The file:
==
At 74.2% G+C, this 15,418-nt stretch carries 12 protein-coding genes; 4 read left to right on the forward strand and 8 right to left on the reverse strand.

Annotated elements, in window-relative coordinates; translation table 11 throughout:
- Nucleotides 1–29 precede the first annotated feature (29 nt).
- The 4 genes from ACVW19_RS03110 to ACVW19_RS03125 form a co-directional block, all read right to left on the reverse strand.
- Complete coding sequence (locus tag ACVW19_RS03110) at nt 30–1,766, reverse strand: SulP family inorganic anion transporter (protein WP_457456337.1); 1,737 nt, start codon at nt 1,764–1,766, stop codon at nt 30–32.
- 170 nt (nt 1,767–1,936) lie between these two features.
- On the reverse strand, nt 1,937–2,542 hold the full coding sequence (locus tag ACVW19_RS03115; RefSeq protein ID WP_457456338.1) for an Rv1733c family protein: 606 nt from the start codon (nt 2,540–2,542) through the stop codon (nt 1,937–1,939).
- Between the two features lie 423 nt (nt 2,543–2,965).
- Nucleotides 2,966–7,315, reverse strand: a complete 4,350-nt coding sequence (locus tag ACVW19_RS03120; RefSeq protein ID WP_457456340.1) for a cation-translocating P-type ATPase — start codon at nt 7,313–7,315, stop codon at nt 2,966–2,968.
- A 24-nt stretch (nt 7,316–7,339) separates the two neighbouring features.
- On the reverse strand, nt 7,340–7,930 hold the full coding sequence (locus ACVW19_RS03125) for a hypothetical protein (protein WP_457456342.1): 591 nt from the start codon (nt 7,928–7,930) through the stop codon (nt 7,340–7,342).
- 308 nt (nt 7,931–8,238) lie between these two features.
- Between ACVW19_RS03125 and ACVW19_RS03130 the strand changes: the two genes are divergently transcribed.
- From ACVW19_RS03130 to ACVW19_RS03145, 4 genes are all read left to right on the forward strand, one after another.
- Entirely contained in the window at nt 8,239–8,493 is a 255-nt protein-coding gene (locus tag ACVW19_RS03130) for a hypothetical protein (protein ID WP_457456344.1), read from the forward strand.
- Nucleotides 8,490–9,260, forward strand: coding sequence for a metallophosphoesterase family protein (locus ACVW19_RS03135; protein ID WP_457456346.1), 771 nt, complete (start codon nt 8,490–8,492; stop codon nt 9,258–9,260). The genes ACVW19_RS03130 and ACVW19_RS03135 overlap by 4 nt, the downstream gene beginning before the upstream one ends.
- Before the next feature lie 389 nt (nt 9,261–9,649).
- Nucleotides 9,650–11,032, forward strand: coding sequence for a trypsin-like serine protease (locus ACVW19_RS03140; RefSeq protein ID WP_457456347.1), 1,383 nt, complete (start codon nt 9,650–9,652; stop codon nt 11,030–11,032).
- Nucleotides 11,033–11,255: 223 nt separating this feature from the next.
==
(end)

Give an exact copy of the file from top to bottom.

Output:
At 74.2% G+C, this 15,418-nt stretch carries 12 protein-coding genes; 4 read left to right on the forward strand and 8 right to left on the reverse strand.

Annotated elements, in window-relative coordinates; translation table 11 throughout:
- Nucleotides 1–29 precede the first annotated feature (29 nt).
- The 4 genes from ACVW19_RS03110 to ACVW19_RS03125 form a co-directional block, all read right to left on the reverse strand.
- Complete coding sequence (locus tag ACVW19_RS03110) at nt 30–1,766, reverse strand: SulP family inorganic anion transporter (protein WP_457456337.1); 1,737 nt, start codon at nt 1,764–1,766, stop codon at nt 30–32.
- 170 nt (nt 1,767–1,936) lie between these two features.
- On the reverse strand, nt 1,937–2,542 hold the full coding sequence (locus tag ACVW19_RS03115; RefSeq protein ID WP_457456338.1) for an Rv1733c family protein: 606 nt from the start codon (nt 2,540–2,542) through the stop codon (nt 1,937–1,939).
- Between the two features lie 423 nt (nt 2,543–2,965).
- Nucleotides 2,966–7,315, reverse strand: a complete 4,350-nt coding sequence (locus tag ACVW19_RS03120; RefSeq protein ID WP_457456340.1) for a cation-translocating P-type ATPase — start codon at nt 7,313–7,315, stop codon at nt 2,966–2,968.
- A 24-nt stretch (nt 7,316–7,339) separates the two neighbouring features.
- On the reverse strand, nt 7,340–7,930 hold the full coding sequence (locus ACVW19_RS03125) for a hypothetical protein (protein WP_457456342.1): 591 nt from the start codon (nt 7,928–7,930) through the stop codon (nt 7,340–7,342).
- 308 nt (nt 7,931–8,238) lie between these two features.
- Between ACVW19_RS03125 and ACVW19_RS03130 the strand changes: the two genes are divergently transcribed.
- From ACVW19_RS03130 to ACVW19_RS03145, 4 genes are all read left to right on the forward strand, one after another.
- Entirely contained in the window at nt 8,239–8,493 is a 255-nt protein-coding gene (locus tag ACVW19_RS03130) for a hypothetical protein (protein ID WP_457456344.1), read from the forward strand.
- Nucleotides 8,490–9,260, forward strand: coding sequence for a metallophosphoesterase family protein (locus ACVW19_RS03135; protein ID WP_457456346.1), 771 nt, complete (start codon nt 8,490–8,492; stop codon nt 9,258–9,260). The genes ACVW19_RS03130 and ACVW19_RS03135 overlap by 4 nt, the downstream gene beginning before the upstream one ends.
- Before the next feature lie 389 nt (nt 9,261–9,649).
- Nucleotides 9,650–11,032, forward strand: coding sequence for a trypsin-like serine protease (locus ACVW19_RS03140; RefSeq protein ID WP_457456347.1), 1,383 nt, complete (start codon nt 9,650–9,652; stop codon nt 11,030–11,032).
- Nucleotides 11,033–11,255: 223 nt separating this feature from the next.